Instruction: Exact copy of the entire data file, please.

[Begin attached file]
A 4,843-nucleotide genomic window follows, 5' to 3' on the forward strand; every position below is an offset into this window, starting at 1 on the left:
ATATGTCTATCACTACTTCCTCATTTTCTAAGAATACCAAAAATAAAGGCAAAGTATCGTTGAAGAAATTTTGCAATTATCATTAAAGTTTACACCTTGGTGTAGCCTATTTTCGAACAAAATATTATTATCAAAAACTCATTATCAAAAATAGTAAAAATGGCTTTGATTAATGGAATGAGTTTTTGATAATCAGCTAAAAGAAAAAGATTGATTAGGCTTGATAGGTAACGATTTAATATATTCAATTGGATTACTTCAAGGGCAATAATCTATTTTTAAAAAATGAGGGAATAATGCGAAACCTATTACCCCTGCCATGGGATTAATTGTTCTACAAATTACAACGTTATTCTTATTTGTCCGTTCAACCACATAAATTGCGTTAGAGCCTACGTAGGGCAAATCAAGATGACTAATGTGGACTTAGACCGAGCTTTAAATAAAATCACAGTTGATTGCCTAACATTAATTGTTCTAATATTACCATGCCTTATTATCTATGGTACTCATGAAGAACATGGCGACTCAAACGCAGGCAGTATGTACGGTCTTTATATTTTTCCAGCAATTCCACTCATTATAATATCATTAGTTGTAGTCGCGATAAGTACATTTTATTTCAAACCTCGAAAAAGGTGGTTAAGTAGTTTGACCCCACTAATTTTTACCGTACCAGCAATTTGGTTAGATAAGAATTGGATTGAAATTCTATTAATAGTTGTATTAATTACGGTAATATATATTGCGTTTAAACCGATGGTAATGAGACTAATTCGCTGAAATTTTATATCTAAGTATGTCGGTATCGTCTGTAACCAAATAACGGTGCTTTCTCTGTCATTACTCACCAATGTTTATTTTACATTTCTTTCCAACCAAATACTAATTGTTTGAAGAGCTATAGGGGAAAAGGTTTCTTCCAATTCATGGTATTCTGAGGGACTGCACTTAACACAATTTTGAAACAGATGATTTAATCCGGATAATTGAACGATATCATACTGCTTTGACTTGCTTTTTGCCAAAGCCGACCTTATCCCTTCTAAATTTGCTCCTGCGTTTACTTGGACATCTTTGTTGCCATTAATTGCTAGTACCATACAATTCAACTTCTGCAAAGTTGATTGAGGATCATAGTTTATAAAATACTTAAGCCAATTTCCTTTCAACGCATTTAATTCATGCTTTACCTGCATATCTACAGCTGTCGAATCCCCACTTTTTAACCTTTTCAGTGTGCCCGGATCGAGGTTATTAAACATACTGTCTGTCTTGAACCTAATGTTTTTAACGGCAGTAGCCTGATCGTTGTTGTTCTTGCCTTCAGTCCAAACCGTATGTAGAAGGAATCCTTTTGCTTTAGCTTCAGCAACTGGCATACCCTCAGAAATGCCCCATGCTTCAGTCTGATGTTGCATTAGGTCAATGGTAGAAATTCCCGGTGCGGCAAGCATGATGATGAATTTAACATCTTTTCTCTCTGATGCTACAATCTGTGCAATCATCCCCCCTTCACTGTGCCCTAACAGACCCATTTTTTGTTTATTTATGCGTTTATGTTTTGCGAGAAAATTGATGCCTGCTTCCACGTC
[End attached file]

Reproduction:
A 4,843-nucleotide genomic window follows, 5' to 3' on the forward strand; every position below is an offset into this window, starting at 1 on the left:
ATATGTCTATCACTACTTCCTCATTTTCTAAGAATACCAAAAATAAAGGCAAAGTATCGTTGAAGAAATTTTGCAATTATCATTAAAGTTTACACCTTGGTGTAGCCTATTTTCGAACAAAATATTATTATCAAAAACTCATTATCAAAAATAGTAAAAATGGCTTTGATTAATGGAATGAGTTTTTGATAATCAGCTAAAAGAAAAAGATTGATTAGGCTTGATAGGTAACGATTTAATATATTCAATTGGATTACTTCAAGGGCAATAATCTATTTTTAAAAAATGAGGGAATAATGCGAAACCTATTACCCCTGCCATGGGATTAATTGTTCTACAAATTACAACGTTATTCTTATTTGTCCGTTCAACCACATAAATTGCGTTAGAGCCTACGTAGGGCAAATCAAGATGACTAATGTGGACTTAGACCGAGCTTTAAATAAAATCACAGTTGATTGCCTAACATTAATTGTTCTAATATTACCATGCCTTATTATCTATGGTACTCATGAAGAACATGGCGACTCAAACGCAGGCAGTATGTACGGTCTTTATATTTTTCCAGCAATTCCACTCATTATAATATCATTAGTTGTAGTCGCGATAAGTACATTTTATTTCAAACCTCGAAAAAGGTGGTTAAGTAGTTTGACCCCACTAATTTTTACCGTACCAGCAATTTGGTTAGATAAGAATTGGATTGAAATTCTATTAATAGTTGTATTAATTACGGTAATATATATTGCGTTTAAACCGATGGTAATGAGACTAATTCGCTGAAATTTTATATCTAAGTATGTCGGTATCGTCTGTAACCAAATAACGGTGCTTTCTCTGTCATTACTCACCAATGTTTATTTTACATTTCTTTCCAACCAAATACTAATTGTTTGAAGAGCTATAGGGGAAAAGGTTTCTTCCAATTCATGGTATTCTGAGGGACTGCACTTAACACAATTTTGAAACAGATGATTTAATCCGGATAATTGAACGATATCATACTGCTTTGACTTGCTTTTTGCCAAAGCCGACCTTATCCCTTCTAAATTTGCTCCTGCGTTTACTTGGACATCTTTGTTGCCATTAATTGCTAGTACCATACAATTCAACTTCTGCAAAGTTGATTGAGGATCATAGTTTATAAAATACTTAAGCCAATTTCCTTTCAACGCATTTAATTCATGCTTTACCTGCATATCTACAGCTGTCGAATCCCCACTTTTTAACCTTTTCAGTGTGCCCGGATCGAGGTTATTAAACATACTGTCTGTCTTGAACCTAATGTTTTTAACGGCAGTAGCCTGATCGTTGTTGTTCTTGCCTTCAGTCCAAACCGTATGTAGAAGGAATCCTTTTGCTTTAGCTTCAGCAACTGGCATACCCTCAGAAATGCCCCATGCTTCAGTCTGATGTTGCATTAGGTCAATGGTAGAAATTCCCGGTGCGGCAAGCATGATGATGAATTTAACATCTTTTCTCTCTGATGCTACAATCTGTGCAATCATCCCCCCTTCACTGTGCCCTAACAGACCCATTTTTTGTTTATTTATGCGTTTATGTTTTGCGAGAAAATTGATGCCTGCTTCCACGTC